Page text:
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Showing posts from January, 2016

Truth and Tolerance

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I am re-reading one of the most formative theological works I ever studied, Ratzinger's Truth and Tolerance. Fundamentally, the work considers whether truth is knowable, and, if we know the truth, whether we must then hide it in the name of tolerance? 
In the book, Ratzinger outlines the timeless teaching of the Magisterium in language that resonates with our embattled culture. A work of extreme sensitivity, understanding, and spiritual maturity, this book was essential in helping me understand the value and contribution of other faiths and cultures in the context of belief in Jesus Christ as the only means of salvation for the world.
Just picking up the book and reading the preface reminded me of how important this work is and how much I need to re-read it now. A quote from the preface might help you to see for yourself: The question of the peacefulness of cultures, of peace in matters of religion, has also moved up to become a political theme of the first rank. Yet it is noneth…

Adam, where are you?

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A friend posted this very moving teaching from the Holy Father on Holocaust Memorial Day last year. The text is also available on the Vatican Website here. The text is deeply moving and shows a powerful exposition of the teaching of the corporate responsibility of Adam and how Scripture helps us to understand this important reality— well worth reflecting on.

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<< “Adam, where are you?” (cf. Gen 3:9). Where are you, o man? What have you come to? In this place, this memorial of the Shoah, we hear God’s question echo once more: “Adam, where are you?” This question is charged with all the sorrow of a Father who has lost his child. The Father knew the risk of freedom; he knew that his children could be lost… yet perhaps not even the Father could imagine so great a fall, so profound an abyss! Here, before the boundless tragedy of the Holocaust, That cry – “Where are you?” – echoes like a faint voice in an unfathomable abyss…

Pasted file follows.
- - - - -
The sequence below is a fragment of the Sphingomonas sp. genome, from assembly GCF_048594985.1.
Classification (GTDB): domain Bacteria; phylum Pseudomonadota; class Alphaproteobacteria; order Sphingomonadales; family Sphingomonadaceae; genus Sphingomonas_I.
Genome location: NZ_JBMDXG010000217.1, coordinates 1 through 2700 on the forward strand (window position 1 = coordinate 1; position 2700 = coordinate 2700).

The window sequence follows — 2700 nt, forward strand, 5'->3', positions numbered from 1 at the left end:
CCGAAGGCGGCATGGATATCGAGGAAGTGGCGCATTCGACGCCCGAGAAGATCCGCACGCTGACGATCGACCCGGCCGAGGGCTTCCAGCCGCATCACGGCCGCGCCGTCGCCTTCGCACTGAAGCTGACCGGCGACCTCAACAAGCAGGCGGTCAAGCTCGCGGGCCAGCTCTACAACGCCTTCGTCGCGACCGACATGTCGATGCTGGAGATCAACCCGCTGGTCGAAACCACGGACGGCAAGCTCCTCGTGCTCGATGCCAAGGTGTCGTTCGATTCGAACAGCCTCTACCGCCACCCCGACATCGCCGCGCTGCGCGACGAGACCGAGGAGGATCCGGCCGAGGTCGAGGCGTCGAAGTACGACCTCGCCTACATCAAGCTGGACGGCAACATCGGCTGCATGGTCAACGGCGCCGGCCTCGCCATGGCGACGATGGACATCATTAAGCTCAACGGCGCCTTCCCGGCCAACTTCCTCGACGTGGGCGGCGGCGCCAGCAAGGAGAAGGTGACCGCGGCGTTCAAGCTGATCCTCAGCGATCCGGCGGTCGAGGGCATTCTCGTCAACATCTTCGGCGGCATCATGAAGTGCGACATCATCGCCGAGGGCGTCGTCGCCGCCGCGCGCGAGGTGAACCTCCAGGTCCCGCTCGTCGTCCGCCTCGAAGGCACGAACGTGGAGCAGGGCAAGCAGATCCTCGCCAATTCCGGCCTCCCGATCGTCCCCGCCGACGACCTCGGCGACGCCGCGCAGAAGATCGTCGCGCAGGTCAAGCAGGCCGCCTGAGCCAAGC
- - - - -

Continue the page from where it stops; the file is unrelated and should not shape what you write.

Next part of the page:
Adam, who are you? I no longer recognise you. Who …

Playing Catch-up

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People are still talking about the foot washing debacle I blogged about last week.

CC Father has an excellent post on the subject here.

In it, he outlines his reservations as follows:

The first is that this seems to be a part of a pattern of post-hoc legitimisation of illegal behaviour. It is not as egregious as the legitimisation of altar girls. That was done by chicanery - at least this is a more official procedure. But the pattern endures - and the message it risks sending is simple. If you disagree with the Church's law, carry on - the Church will catch up with you eventually. That is clearly both wrong and dangerous.

The second is that it risks confirming a modern anthropological error: that male and female are trivial, not essential, differences. It risks appearing to bow at the altar of a modern understanding of what it means to be a woman (or a man); an understanding that sees contraception, promiscuity, and abortion as stepping stones along the road to true equality. The C…

Washing Women's Feet

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There is a general feeling of dismay over Pope Francis decree on the Mandatum and I just don't understand why he has done it. He is getting a ton of flack over it and it feels like he has handed those who would choose to beat him a stick here.

I can't help but recall the conversations that were circulating at the point of that first Mandatum. Pope Francis appeared to be deliberately breaking the rules- the rules he has just changed, but much of the chatter was about whether he knew what the rules were and whether anyone had the courage to point out to him what he was actually doing?

Of course, the Madatums (Mandatis?) he has "performed" so far as Pope have been deeply moving. The discomfort clear on the faces of some of those above is self-evident. At this ceremony the Pope asked the inmates, some of whom were reduced to tears, to pray for him, saying that he too needed to be cleansed of “my filth”. He said the ceremony was an expression of Christ’s openness to serv…